Settle an argument


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Old 09-09-10, 01:35 PM
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Settle an argument

How would the return air temp and humidity affect the temp rise on a new furnace install?? If your return air temperature was higher than normal and the humidity was high(because new furnace installed and tested in summer) would you get a higher or lower temperature rise? Or would your temp rise be a constant?
 
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Old 09-09-10, 06:44 PM
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Temperature Rise

You should get the same amount of rise. The total amount of moisture in the air remains the same. Only the RELATIVE humidity changes. The discharge air temperature will be higher but after deducting the return temperature to determine the temperature rise, the delta t (temperature rise) should remain constant once the furnace reaches "steady state".
 
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Old 09-10-10, 03:48 PM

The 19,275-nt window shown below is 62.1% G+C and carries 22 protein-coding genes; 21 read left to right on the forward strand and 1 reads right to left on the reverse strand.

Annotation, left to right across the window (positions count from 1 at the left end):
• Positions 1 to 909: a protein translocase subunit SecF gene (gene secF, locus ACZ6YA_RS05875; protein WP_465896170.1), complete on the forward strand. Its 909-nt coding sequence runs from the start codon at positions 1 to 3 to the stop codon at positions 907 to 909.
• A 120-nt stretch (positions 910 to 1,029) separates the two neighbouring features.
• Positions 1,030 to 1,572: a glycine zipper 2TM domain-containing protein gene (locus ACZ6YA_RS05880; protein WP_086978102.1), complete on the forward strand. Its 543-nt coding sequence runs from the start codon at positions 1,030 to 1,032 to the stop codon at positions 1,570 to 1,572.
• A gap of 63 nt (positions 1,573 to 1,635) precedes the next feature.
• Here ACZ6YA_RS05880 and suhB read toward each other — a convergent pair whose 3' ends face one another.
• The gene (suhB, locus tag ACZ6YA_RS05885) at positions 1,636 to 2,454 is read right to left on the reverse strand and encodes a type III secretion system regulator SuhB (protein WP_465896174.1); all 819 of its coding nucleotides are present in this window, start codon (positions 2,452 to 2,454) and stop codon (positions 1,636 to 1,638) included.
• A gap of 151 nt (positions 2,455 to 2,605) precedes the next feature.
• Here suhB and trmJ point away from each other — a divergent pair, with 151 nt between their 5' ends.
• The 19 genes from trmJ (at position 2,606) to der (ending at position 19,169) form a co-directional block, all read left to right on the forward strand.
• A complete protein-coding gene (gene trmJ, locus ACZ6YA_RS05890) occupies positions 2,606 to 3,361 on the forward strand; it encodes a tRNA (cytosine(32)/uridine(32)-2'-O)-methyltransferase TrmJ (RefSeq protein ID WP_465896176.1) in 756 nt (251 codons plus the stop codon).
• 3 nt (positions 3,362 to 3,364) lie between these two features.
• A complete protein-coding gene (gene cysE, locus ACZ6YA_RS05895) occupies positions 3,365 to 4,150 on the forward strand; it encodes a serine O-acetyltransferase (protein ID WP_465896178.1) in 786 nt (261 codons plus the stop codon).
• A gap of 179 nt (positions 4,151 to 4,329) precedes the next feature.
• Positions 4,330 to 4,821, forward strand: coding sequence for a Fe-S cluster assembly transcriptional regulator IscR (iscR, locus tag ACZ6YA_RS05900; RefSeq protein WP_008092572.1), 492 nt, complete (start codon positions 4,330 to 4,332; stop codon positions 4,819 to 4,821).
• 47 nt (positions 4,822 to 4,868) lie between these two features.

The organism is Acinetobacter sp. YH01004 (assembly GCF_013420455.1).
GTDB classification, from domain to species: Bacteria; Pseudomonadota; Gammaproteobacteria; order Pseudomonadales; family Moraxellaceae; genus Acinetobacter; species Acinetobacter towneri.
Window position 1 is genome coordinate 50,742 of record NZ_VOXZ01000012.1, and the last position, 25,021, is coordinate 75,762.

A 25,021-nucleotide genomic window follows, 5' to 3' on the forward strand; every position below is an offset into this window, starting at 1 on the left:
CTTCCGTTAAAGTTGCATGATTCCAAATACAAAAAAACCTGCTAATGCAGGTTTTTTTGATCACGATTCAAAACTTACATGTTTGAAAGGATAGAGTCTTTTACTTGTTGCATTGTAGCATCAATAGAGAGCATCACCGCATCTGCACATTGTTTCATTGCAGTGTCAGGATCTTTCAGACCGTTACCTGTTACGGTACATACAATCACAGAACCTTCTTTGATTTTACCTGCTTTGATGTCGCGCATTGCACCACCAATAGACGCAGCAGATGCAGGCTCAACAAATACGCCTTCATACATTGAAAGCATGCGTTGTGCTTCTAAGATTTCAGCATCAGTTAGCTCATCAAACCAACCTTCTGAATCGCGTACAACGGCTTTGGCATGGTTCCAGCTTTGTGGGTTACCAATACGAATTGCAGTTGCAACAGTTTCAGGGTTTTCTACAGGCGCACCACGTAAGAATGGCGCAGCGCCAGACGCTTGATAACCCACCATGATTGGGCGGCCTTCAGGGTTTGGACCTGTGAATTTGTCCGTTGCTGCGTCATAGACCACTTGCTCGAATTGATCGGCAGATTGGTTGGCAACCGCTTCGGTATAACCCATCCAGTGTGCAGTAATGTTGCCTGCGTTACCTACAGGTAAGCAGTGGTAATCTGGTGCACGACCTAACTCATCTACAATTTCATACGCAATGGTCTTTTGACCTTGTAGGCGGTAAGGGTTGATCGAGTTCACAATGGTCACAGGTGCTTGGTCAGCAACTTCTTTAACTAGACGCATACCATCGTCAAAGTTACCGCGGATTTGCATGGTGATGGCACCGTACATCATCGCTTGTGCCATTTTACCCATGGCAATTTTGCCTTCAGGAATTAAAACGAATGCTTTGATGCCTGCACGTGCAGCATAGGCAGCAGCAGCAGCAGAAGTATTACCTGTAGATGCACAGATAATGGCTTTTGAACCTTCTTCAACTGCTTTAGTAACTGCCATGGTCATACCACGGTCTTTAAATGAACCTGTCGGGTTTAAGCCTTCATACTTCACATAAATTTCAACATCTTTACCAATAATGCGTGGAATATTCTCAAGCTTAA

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This is an interesting question from a theoretical standpoint. We know that conductance of heat is quicker in humid conditions as more or denser molecules can transfer heat faster. (Think Finnish sauna, throwing water on the hot rocks. Been there, done that - temp rises instantly). Also you have another factor where heat transfer is greater between disimilar temperatures. The closer to equilibrium the lesser and slower the heat transfer.

Then -if say in theory that 140 degree air entered the cold air return, (furnace has a 200 to 240 degree high temp limit) and say furnace has a normal rise of say 50 degrees - I'm not so sure it go to 190. But if it did, it might take an abnormal time to reach that? I'm not 100% sure on this, but I'd hate to take the bet without first consulting some heating engineer or physics prof first.
 
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Old 09-10-10, 04:35 PM
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Overall the temperature of the air would be the same, whether it took in cold air or hot air.
If you took in 78 degree air and heated it to 82 that's a smaller rise than taking in 65 degree air and heating it to the same thermostat setting.

Or am I misreading your intended meaning of "rise?"

If it heats hot air it'll heat cold air.
 
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Old 09-10-10, 04:41 PM
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The "rise" Broods is refering to is the amount of temperature increase between the incoming & outgoing air. Not the room temperature. All furnaces have an allowable range of temperature rise & a maximum outlet temperature.
 
 

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